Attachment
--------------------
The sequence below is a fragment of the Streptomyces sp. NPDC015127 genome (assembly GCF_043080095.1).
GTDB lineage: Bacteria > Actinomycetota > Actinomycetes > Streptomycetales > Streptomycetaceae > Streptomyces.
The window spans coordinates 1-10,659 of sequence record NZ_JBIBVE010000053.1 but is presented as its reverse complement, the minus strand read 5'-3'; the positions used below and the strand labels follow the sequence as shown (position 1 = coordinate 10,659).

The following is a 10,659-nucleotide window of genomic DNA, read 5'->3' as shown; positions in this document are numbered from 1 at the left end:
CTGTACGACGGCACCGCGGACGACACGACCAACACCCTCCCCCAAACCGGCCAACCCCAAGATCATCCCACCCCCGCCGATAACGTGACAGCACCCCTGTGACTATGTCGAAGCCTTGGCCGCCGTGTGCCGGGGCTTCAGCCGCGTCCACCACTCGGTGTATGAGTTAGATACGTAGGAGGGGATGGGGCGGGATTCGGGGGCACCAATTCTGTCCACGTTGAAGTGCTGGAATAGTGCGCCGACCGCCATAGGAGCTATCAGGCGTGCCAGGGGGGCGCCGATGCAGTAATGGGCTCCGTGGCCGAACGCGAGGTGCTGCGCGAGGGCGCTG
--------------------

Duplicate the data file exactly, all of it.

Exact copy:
The sequence below is a fragment of the Streptomyces sp. NPDC015127 genome (assembly GCF_043080095.1).
GTDB lineage: Bacteria > Actinomycetota > Actinomycetes > Streptomycetales > Streptomycetaceae > Streptomyces.
The window spans coordinates 1-10,659 of sequence record NZ_JBIBVE010000053.1 but is presented as its reverse complement, the minus strand read 5'-3'; the positions used below and the strand labels follow the sequence as shown (position 1 = coordinate 10,659).

The following is a 10,659-nucleotide window of genomic DNA, read 5'->3' as shown; positions in this document are numbered from 1 at the left end:
CTGTACGACGGCACCGCGGACGACACGACCAACACCCTCCCCCAAACCGGCCAACCCCAAGATCATCCCACCCCCGCCGATAACGTGACAGCACCCCTGTGACTATGTCGAAGCCTTGGCCGCCGTGTGCCGGGGCTTCAGCCGCGTCCACCACTCGGTGTATGAGTTAGATACGTAGGAGGGGATGGGGCGGGATTCGGGGGCACCAATTCTGTCCACGTTGAAGTGCTGGAATAGTGCGCCGACCGCCATAGGAGCTATCAGGCGTGCCAGGGGGGCGCCGATGCAGTAATGGGCTCCGTGGCCGAACGCGAGGTGCTGCGCGAGGGCGCTG